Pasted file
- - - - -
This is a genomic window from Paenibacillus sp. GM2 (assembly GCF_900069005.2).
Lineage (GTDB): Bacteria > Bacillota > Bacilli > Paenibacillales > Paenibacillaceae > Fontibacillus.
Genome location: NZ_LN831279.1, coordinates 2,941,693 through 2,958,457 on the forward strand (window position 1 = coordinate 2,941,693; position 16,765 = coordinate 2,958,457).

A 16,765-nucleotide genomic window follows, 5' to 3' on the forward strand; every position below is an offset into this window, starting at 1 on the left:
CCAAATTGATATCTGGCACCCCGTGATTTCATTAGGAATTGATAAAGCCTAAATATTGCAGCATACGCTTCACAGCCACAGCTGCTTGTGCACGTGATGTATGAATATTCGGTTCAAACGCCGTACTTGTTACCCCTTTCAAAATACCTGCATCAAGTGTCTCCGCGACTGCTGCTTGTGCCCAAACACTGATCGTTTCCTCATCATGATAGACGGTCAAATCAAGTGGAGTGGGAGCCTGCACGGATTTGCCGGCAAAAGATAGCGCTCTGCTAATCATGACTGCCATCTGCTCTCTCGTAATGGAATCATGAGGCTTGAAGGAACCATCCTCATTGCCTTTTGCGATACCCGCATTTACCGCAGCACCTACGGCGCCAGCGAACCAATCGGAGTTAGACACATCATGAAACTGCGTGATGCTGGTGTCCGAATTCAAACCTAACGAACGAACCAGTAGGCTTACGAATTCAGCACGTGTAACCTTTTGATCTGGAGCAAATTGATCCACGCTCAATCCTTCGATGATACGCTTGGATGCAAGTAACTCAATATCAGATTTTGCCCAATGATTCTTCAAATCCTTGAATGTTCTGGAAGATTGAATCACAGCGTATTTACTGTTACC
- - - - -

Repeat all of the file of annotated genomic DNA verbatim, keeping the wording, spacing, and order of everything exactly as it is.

This is a genomic window from Paenibacillus sp. GM2 (assembly GCF_900069005.2).
Lineage (GTDB): Bacteria > Bacillota > Bacilli > Paenibacillales > Paenibacillaceae > Fontibacillus.
Genome location: NZ_LN831279.1, coordinates 2,941,693 through 2,958,457 on the forward strand (window position 1 = coordinate 2,941,693; position 16,765 = coordinate 2,958,457).

A 16,765-nucleotide genomic window follows, 5' to 3' on the forward strand; every position below is an offset into this window, starting at 1 on the left:
CCAAATTGATATCTGGCACCCCGTGATTTCATTAGGAATTGATAAAGCCTAAATATTGCAGCATACGCTTCACAGCCACAGCTGCTTGTGCACGTGATGTATGAATATTCGGTTCAAACGCCGTACTTGTTACCCCTTTCAAAATACCTGCATCAAGTGTCTCCGCGACTGCTGCTTGTGCCCAAACACTGATCGTTTCCTCATCATGATAGACGGTCAAATCAAGTGGAGTGGGAGCCTGCACGGATTTGCCGGCAAAAGATAGCGCTCTGCTAATCATGACTGCCATCTGCTCTCTCGTAATGGAATCATGAGGCTTGAAGGAACCATCCTCATTGCCTTTTGCGATACCCGCATTTACCGCAGCACCTACGGCGCCAGCGAACCAATCGGAGTTAGACACATCATGAAACTGCGTGATGCTGGTGTCCGAATTCAAACCTAACGAACGAACCAGTAGGCTTACGAATTCAGCACGTGTAACCTTTTGATCTGGAGCAAATTGATCCACGCTCAATCCTTCGATGATACGCTTGGATGCAAGTAACTCAATATCAGATTTTGCCCAATGATTCTTCAAATCCTTGAATGTTCTGGAAGATTGAATCACAGCGTATTTACTGTTACC